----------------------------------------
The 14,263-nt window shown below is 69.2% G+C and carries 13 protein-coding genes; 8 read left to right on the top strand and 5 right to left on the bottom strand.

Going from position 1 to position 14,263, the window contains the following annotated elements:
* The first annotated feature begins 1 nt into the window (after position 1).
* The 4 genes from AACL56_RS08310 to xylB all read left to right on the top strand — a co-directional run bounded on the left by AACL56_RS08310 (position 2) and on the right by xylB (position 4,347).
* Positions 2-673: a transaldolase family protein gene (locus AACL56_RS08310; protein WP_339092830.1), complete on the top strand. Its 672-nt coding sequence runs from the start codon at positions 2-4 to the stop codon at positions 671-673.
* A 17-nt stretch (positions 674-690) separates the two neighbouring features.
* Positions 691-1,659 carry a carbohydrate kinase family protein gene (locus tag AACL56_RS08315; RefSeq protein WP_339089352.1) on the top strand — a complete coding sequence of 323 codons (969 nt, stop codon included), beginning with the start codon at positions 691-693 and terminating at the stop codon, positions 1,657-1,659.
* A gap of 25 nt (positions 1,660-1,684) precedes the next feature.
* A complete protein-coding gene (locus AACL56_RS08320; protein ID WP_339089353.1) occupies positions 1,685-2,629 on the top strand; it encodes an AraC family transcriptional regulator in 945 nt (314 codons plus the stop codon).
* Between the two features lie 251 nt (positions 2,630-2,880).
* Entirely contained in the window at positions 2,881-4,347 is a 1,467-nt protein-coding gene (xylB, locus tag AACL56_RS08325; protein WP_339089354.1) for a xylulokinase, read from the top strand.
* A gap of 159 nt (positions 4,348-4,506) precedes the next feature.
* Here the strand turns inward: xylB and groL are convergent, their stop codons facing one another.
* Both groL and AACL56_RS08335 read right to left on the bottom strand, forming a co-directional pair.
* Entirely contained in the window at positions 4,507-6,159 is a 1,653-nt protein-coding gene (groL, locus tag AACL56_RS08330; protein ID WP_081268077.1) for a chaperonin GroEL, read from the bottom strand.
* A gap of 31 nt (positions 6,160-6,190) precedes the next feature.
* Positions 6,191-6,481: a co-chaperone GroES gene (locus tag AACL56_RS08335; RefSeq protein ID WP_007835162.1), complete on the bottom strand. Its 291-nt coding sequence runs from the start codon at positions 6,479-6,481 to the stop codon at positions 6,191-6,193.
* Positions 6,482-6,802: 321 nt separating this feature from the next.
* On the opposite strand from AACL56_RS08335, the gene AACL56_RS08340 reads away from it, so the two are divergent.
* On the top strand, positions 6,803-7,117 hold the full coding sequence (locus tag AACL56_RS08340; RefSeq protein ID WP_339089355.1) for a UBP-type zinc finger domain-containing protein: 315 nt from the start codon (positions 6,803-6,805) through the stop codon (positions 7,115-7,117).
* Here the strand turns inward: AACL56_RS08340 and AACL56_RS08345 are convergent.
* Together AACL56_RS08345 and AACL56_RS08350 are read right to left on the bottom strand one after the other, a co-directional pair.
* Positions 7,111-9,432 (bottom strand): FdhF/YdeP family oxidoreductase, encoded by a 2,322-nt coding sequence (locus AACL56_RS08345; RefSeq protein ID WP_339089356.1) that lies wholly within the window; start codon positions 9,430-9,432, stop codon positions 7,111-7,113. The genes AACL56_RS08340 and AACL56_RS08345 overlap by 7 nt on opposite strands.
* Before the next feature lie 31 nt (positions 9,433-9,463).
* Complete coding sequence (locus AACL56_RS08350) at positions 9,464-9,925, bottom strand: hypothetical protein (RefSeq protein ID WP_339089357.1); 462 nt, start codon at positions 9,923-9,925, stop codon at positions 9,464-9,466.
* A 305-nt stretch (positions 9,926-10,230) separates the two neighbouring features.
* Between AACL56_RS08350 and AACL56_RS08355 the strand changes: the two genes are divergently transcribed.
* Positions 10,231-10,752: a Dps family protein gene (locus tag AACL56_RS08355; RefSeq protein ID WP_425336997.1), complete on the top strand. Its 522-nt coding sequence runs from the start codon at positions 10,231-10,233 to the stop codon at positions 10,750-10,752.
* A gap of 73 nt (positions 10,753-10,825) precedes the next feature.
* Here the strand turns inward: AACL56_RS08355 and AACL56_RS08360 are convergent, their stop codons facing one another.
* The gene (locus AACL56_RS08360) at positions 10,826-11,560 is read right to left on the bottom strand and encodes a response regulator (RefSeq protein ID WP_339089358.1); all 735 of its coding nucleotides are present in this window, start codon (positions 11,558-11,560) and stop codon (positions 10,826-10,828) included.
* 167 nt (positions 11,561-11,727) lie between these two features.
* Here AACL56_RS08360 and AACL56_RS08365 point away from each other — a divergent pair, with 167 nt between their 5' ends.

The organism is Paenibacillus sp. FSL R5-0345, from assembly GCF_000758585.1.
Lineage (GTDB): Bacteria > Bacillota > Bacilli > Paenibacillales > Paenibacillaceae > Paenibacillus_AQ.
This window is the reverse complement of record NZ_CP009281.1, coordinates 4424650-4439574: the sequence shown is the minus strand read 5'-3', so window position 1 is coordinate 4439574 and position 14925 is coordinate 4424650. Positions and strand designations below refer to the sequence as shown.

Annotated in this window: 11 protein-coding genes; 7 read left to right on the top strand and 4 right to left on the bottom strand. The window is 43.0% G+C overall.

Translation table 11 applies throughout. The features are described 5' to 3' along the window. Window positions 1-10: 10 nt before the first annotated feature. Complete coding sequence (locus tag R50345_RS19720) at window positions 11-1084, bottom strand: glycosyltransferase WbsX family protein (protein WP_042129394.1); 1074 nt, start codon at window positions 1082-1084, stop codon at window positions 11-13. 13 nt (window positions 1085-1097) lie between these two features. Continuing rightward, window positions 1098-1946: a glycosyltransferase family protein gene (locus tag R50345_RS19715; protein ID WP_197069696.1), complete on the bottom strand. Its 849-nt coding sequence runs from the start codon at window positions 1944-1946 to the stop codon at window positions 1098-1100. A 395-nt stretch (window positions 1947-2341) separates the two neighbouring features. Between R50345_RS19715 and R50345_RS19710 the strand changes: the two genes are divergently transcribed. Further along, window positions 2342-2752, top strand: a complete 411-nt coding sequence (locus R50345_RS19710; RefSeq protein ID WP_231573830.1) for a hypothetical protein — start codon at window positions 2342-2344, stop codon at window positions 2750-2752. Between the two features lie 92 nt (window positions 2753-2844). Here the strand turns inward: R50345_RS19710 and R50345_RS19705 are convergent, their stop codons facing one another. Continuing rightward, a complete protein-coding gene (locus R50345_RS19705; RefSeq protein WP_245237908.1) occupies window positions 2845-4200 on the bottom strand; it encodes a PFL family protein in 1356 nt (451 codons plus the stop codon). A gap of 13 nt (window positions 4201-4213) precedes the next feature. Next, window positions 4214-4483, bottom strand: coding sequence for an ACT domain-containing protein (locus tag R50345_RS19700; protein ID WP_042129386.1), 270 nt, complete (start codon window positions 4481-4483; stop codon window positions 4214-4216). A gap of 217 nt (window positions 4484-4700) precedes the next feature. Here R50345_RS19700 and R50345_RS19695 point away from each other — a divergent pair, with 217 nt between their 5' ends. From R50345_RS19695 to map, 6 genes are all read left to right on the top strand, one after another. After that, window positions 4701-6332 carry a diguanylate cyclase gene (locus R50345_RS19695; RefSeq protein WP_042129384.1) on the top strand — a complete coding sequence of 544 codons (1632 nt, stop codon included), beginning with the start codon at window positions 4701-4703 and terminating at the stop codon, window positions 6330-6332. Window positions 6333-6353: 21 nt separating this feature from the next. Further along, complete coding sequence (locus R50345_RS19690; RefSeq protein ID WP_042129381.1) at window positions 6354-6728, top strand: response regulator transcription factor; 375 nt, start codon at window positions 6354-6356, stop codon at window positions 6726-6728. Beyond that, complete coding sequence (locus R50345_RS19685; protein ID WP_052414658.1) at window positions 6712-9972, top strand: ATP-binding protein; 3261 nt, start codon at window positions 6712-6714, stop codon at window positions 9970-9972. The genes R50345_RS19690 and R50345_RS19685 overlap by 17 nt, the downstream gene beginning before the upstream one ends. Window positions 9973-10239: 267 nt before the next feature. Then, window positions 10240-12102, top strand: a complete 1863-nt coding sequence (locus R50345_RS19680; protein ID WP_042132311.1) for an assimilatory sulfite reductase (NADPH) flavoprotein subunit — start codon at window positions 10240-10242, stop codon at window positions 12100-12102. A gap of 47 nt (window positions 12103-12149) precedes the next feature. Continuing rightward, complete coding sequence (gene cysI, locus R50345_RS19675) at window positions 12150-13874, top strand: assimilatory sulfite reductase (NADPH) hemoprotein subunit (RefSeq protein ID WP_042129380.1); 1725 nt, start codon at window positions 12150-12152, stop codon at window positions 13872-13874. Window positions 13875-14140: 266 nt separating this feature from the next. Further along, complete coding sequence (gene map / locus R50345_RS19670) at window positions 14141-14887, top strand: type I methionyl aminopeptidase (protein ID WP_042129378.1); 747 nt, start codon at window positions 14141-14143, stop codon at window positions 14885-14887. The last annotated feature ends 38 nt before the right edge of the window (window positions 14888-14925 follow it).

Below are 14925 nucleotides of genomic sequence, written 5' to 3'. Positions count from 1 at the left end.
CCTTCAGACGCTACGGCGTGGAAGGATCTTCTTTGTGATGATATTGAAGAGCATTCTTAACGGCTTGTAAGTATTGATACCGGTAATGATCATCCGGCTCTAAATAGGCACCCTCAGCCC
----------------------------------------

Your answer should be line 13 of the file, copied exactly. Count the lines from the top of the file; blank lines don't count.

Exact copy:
* Here the strand turns inward: xylB and groL are convergent, their stop codons facing one another.